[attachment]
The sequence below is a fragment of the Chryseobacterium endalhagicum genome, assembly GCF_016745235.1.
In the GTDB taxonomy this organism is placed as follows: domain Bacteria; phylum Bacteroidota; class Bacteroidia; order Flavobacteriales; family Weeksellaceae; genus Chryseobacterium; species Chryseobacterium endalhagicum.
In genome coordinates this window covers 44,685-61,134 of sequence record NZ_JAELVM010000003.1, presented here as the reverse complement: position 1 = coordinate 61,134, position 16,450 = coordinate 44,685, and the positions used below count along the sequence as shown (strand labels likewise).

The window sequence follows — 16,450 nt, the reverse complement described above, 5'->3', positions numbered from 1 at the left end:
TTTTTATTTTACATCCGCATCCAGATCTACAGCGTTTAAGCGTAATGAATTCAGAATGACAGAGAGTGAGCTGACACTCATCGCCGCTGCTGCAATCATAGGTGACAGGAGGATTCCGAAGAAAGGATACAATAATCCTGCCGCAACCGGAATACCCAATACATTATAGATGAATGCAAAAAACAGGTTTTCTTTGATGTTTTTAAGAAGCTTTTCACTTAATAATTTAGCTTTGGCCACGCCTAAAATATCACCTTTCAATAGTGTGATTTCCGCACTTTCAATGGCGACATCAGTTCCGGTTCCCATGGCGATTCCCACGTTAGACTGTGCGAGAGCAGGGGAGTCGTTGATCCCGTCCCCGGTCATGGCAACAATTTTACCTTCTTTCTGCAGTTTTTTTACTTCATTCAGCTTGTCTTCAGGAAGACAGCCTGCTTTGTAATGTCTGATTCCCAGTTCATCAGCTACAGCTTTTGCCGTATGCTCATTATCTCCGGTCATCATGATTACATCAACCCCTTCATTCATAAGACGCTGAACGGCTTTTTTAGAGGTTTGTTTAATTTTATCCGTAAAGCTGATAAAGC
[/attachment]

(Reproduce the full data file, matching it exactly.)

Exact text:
The sequence below is a fragment of the Chryseobacterium endalhagicum genome, assembly GCF_016745235.1.
In the GTDB taxonomy this organism is placed as follows: domain Bacteria; phylum Bacteroidota; class Bacteroidia; order Flavobacteriales; family Weeksellaceae; genus Chryseobacterium; species Chryseobacterium endalhagicum.
In genome coordinates this window covers 44,685-61,134 of sequence record NZ_JAELVM010000003.1, presented here as the reverse complement: position 1 = coordinate 61,134, position 16,450 = coordinate 44,685, and the positions used below count along the sequence as shown (strand labels likewise).

The window sequence follows — 16,450 nt, the reverse complement described above, 5'->3', positions numbered from 1 at the left end:
TTTTTATTTTACATCCGCATCCAGATCTACAGCGTTTAAGCGTAATGAATTCAGAATGACAGAGAGTGAGCTGACACTCATCGCCGCTGCTGCAATCATAGGTGACAGGAGGATTCCGAAGAAAGGATACAATAATCCTGCCGCAACCGGAATACCCAATACATTATAGATGAATGCAAAAAACAGGTTTTCTTTGATGTTTTTAAGAAGCTTTTCACTTAATAATTTAGCTTTGGCCACGCCTAAAATATCACCTTTCAATAGTGTGATTTCCGCACTTTCAATGGCGACATCAGTTCCGGTTCCCATGGCGATTCCCACGTTAGACTGTGCGAGAGCAGGGGAGTCGTTGATCCCGTCCCCGGTCATGGCAACAATTTTACCTTCTTTCTGCAGTTTTTTTACTTCATTCAGCTTGTCTTCAGGAAGACAGCCTGCTTTGTAATGTCTGATTCCCAGTTCATCAGCTACAGCTTTTGCCGTATGCTCATTATCTCCGGTCATCATGATTACATCAACCCCTTCATTCATAAGACGCTGAACGGCTTTTTTAGAGGTTTGTTTAATTTTATCCGTAAAGCTGATAAAGC